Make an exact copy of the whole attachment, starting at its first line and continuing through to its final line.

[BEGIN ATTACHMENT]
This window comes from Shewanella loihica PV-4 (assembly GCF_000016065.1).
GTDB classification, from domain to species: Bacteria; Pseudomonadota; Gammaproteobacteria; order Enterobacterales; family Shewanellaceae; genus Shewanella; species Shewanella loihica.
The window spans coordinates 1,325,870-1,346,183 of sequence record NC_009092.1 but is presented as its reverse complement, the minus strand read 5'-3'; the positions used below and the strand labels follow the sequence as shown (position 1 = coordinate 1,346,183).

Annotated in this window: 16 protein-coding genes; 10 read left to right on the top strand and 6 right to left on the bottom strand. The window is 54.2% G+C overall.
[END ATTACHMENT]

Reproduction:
This window comes from Shewanella loihica PV-4 (assembly GCF_000016065.1).
GTDB classification, from domain to species: Bacteria; Pseudomonadota; Gammaproteobacteria; order Enterobacterales; family Shewanellaceae; genus Shewanella; species Shewanella loihica.
The window spans coordinates 1,325,870-1,346,183 of sequence record NC_009092.1 but is presented as its reverse complement, the minus strand read 5'-3'; the positions used below and the strand labels follow the sequence as shown (position 1 = coordinate 1,346,183).

Annotated in this window: 16 protein-coding genes; 10 read left to right on the top strand and 6 right to left on the bottom strand. The window is 54.2% G+C overall.